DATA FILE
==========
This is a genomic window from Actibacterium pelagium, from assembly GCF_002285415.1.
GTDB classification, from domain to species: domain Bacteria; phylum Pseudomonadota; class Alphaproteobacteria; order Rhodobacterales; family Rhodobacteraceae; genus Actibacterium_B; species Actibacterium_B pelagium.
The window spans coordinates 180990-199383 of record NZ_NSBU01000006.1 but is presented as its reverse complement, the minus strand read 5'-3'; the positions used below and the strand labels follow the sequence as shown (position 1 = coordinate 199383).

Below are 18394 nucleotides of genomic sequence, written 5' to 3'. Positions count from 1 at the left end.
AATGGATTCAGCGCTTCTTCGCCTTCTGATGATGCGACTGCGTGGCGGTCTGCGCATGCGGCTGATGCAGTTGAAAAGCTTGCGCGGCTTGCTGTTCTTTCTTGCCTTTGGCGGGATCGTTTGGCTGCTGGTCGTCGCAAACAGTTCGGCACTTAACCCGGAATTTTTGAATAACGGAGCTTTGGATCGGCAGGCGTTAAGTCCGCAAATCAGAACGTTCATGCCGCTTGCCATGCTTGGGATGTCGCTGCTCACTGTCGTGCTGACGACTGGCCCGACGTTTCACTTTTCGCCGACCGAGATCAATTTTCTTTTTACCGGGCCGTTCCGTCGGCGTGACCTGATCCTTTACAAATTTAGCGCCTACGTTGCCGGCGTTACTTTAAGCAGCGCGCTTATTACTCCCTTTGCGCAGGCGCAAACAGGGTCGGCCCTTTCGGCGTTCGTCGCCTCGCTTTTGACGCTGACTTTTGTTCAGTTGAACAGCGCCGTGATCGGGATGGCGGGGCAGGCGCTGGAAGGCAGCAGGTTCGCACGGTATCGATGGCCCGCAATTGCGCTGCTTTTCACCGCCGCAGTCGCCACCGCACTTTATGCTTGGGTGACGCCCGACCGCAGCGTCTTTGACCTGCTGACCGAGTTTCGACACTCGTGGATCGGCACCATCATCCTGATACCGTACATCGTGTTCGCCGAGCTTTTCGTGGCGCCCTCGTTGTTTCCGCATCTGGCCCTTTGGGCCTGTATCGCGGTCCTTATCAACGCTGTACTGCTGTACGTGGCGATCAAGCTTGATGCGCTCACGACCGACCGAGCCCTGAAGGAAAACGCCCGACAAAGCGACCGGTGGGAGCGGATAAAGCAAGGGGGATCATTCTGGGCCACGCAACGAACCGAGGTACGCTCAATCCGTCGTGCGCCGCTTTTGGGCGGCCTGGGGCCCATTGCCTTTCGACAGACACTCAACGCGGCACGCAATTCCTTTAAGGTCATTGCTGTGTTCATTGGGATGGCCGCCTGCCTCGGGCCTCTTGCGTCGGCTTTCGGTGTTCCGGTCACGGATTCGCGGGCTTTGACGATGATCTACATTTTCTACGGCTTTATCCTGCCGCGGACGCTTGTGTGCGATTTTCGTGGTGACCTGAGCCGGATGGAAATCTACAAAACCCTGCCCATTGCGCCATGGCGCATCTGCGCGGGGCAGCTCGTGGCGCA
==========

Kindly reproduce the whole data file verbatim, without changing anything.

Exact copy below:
This is a genomic window from Actibacterium pelagium, from assembly GCF_002285415.1.
GTDB classification, from domain to species: domain Bacteria; phylum Pseudomonadota; class Alphaproteobacteria; order Rhodobacterales; family Rhodobacteraceae; genus Actibacterium_B; species Actibacterium_B pelagium.
The window spans coordinates 180990-199383 of record NZ_NSBU01000006.1 but is presented as its reverse complement, the minus strand read 5'-3'; the positions used below and the strand labels follow the sequence as shown (position 1 = coordinate 199383).

Below are 18394 nucleotides of genomic sequence, written 5' to 3'. Positions count from 1 at the left end.
AATGGATTCAGCGCTTCTTCGCCTTCTGATGATGCGACTGCGTGGCGGTCTGCGCATGCGGCTGATGCAGTTGAAAAGCTTGCGCGGCTTGCTGTTCTTTCTTGCCTTTGGCGGGATCGTTTGGCTGCTGGTCGTCGCAAACAGTTCGGCACTTAACCCGGAATTTTTGAATAACGGAGCTTTGGATCGGCAGGCGTTAAGTCCGCAAATCAGAACGTTCATGCCGCTTGCCATGCTTGGGATGTCGCTGCTCACTGTCGTGCTGACGACTGGCCCGACGTTTCACTTTTCGCCGACCGAGATCAATTTTCTTTTTACCGGGCCGTTCCGTCGGCGTGACCTGATCCTTTACAAATTTAGCGCCTACGTTGCCGGCGTTACTTTAAGCAGCGCGCTTATTACTCCCTTTGCGCAGGCGCAAACAGGGTCGGCCCTTTCGGCGTTCGTCGCCTCGCTTTTGACGCTGACTTTTGTTCAGTTGAACAGCGCCGTGATCGGGATGGCGGGGCAGGCGCTGGAAGGCAGCAGGTTCGCACGGTATCGATGGCCCGCAATTGCGCTGCTTTTCACCGCCGCAGTCGCCACCGCACTTTATGCTTGGGTGACGCCCGACCGCAGCGTCTTTGACCTGCTGACCGAGTTTCGACACTCGTGGATCGGCACCATCATCCTGATACCGTACATCGTGTTCGCCGAGCTTTTCGTGGCGCCCTCGTTGTTTCCGCATCTGGCCCTTTGGGCCTGTATCGCGGTCCTTATCAACGCTGTACTGCTGTACGTGGCGATCAAGCTTGATGCGCTCACGACCGACCGAGCCCTGAAGGAAAACGCCCGACAAAGCGACCGGTGGGAGCGGATAAAGCAAGGGGGATCATTCTGGGCCACGCAACGAACCGAGGTACGCTCAATCCGTCGTGCGCCGCTTTTGGGCGGCCTGGGGCCCATTGCCTTTCGACAGACACTCAACGCGGCACGCAATTCCTTTAAGGTCATTGCTGTGTTCATTGGGATGGCCGCCTGCCTCGGGCCTCTTGCGTCGGCTTTCGGTGTTCCGGTCACGGATTCGCGGGCTTTGACGATGATCTACATTTTCTACGGCTTTATCCTGCCGCGGACGCTTGTGTGCGATTTTCGTGGTGACCTGAGCCGGATGGAAATCTACAAAACCCTGCCCATTGCGCCATGGCGCATCTGCGCGGGGCAGCTCGTGGCGCA